Walker discusses advertising campaigns that include what he describes as “Hilarious Old People.” He recalls the lovable Clara from the “Where’s the Beef?” commercials, and notes that the amusing elder archetype has been in low demand in recent years. He believes this might be related to the growing number of “mature consumers who happen to have money to spend and don’t think of themselves as (barely) living punch lines” (Walker, 2003).
Walker then focuses in detail on two commercials produced by “Boost Mobile.” Both commercials use minority Americans speaking slang. Both commercials are followed with the condescending tagline: “Designed for young people. But it’s just more fun showing old people.” Walker explains, “These ads are saying: ‘Oh, stop feeling guilty and just admit it: Old people are funny!’"
I was interested in Walker’s piece because as an infrequent watcher of television, I recently witnessed some stereotypical jokes and comments on seniors that took place on an episode of the 1974 series “Rhoda”. On episode 10 of season 1, title character “Rhoda” and her new husband “Joe” are given the gift of a honeymoon cruise. The comedic part is that the cruise also happens to be hosting a senior citizens convention.
Some of the ageist jokes at the expense of seniors included:
• An emcee addressing the cruise crowd as: “Ladies and Geritol – and there’s plenty of it in this room.”
• An onboard doctor who quips that the boat should have a red cross painted on the side of it. (He even takes anyone’s pulse that he finds sleeping, because he never knows.)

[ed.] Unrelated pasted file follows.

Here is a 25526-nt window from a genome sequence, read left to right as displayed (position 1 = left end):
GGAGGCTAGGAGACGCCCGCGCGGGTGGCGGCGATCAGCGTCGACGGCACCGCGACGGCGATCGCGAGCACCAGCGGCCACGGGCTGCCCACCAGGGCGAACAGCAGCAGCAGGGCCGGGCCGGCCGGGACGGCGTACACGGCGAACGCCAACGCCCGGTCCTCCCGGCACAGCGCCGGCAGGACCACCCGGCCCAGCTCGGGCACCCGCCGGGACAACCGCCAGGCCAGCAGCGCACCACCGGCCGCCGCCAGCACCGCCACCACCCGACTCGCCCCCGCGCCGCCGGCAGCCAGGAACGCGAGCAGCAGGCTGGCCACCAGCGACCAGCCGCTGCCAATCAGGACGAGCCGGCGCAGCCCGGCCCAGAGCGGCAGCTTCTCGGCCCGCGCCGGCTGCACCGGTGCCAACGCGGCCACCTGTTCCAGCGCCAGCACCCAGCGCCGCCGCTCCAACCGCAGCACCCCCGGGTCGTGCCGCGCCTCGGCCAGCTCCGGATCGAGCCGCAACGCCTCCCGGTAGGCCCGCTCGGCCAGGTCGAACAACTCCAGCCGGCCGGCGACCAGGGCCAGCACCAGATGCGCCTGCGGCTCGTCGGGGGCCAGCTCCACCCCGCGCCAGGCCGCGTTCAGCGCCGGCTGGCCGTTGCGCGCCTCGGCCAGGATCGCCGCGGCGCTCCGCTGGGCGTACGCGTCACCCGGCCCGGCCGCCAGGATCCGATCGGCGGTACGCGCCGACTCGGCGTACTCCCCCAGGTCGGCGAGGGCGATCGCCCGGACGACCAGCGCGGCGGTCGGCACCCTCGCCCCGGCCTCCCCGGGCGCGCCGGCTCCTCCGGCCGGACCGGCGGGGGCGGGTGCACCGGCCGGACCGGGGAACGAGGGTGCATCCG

• A convention workshop on Polydent.
• A senior lady whose line gets loud audience laughs when she tells 30-something aged “Joe” during a dance: “Let me know if you get tired.”
Sadly, as Walker’s article on seniors in advertising highlights, seniors have not come very far in their depictions on screen. However, Walker is inaccurate in his claim that this is a returning phenomena, which implies that it stopped or slowed. Seniors have continued (if we begin counting forward from this 1974 episode) for over 3 decades to be portrayed as comedic archetypes. Though, I would like to make note of the fact that I clearly recall senior comedic archetypes appearing as far back as in 1950's episodes of "I Love Lucy."
It is difficult to believe this trend of “hilarious old people” continues when one considers how many boomers are set to become seniors over the next couple of decades. Only the companies with the highest integrity, offering consumers the best value for their money, delivering fantastic and engaging storytelling will successfully grab the senior market.
Walker, R. (2003). The Return of Hilarious Old People. Ads That Make Fun of the Elderly. Slate Magazine. Retrieved from: http://www.slate.com/id/2083463/
Rafkin, A. (Director), Banta, G. (Writer), Nardo, P. (Writer), Burns, A., (Creator), Brooks, J. L. (Creator). (1974). Rhoda: Season One. [DVD]. USA: Shout Factory.
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